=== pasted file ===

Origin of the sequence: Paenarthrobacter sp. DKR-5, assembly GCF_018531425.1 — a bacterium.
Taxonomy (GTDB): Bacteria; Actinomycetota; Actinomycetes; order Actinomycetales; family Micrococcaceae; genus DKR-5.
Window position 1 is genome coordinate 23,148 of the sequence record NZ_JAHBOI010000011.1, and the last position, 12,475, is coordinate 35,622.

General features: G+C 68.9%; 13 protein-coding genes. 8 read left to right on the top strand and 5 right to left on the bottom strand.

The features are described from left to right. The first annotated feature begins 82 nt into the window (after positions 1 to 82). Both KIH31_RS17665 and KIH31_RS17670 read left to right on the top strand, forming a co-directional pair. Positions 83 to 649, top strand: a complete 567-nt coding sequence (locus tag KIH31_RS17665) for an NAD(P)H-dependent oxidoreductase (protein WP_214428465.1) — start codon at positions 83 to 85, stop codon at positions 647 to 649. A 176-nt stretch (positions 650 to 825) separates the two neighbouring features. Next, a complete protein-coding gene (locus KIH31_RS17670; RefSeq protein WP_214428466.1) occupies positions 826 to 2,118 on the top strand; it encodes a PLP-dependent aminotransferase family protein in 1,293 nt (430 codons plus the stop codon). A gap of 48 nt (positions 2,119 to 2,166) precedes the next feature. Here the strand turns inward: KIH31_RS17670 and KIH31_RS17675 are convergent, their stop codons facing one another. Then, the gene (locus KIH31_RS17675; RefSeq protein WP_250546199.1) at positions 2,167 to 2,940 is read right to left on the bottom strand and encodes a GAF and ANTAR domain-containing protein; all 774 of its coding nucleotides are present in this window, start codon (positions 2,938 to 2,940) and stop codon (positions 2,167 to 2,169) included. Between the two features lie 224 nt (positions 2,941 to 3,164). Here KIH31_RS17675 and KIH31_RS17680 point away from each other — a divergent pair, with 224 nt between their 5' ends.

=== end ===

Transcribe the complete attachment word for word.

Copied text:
Origin of the sequence: Paenarthrobacter sp. DKR-5, assembly GCF_018531425.1 — a bacterium.
Taxonomy (GTDB): Bacteria; Actinomycetota; Actinomycetes; order Actinomycetales; family Micrococcaceae; genus DKR-5.
Window position 1 is genome coordinate 23,148 of the sequence record NZ_JAHBOI010000011.1, and the last position, 12,475, is coordinate 35,622.

General features: G+C 68.9%; 13 protein-coding genes. 8 read left to right on the top strand and 5 right to left on the bottom strand.

The features are described from left to right. The first annotated feature begins 82 nt into the window (after positions 1 to 82). Both KIH31_RS17665 and KIH31_RS17670 read left to right on the top strand, forming a co-directional pair. Positions 83 to 649, top strand: a complete 567-nt coding sequence (locus tag KIH31_RS17665) for an NAD(P)H-dependent oxidoreductase (protein WP_214428465.1) — start codon at positions 83 to 85, stop codon at positions 647 to 649. A 176-nt stretch (positions 650 to 825) separates the two neighbouring features. Next, a complete protein-coding gene (locus KIH31_RS17670; RefSeq protein WP_214428466.1) occupies positions 826 to 2,118 on the top strand; it encodes a PLP-dependent aminotransferase family protein in 1,293 nt (430 codons plus the stop codon). A gap of 48 nt (positions 2,119 to 2,166) precedes the next feature. Here the strand turns inward: KIH31_RS17670 and KIH31_RS17675 are convergent, their stop codons facing one another. Then, the gene (locus KIH31_RS17675; RefSeq protein WP_250546199.1) at positions 2,167 to 2,940 is read right to left on the bottom strand and encodes a GAF and ANTAR domain-containing protein; all 774 of its coding nucleotides are present in this window, start codon (positions 2,938 to 2,940) and stop codon (positions 2,167 to 2,169) included. Between the two features lie 224 nt (positions 2,941 to 3,164). Here KIH31_RS17675 and KIH31_RS17680 point away from each other — a divergent pair, with 224 nt between their 5' ends.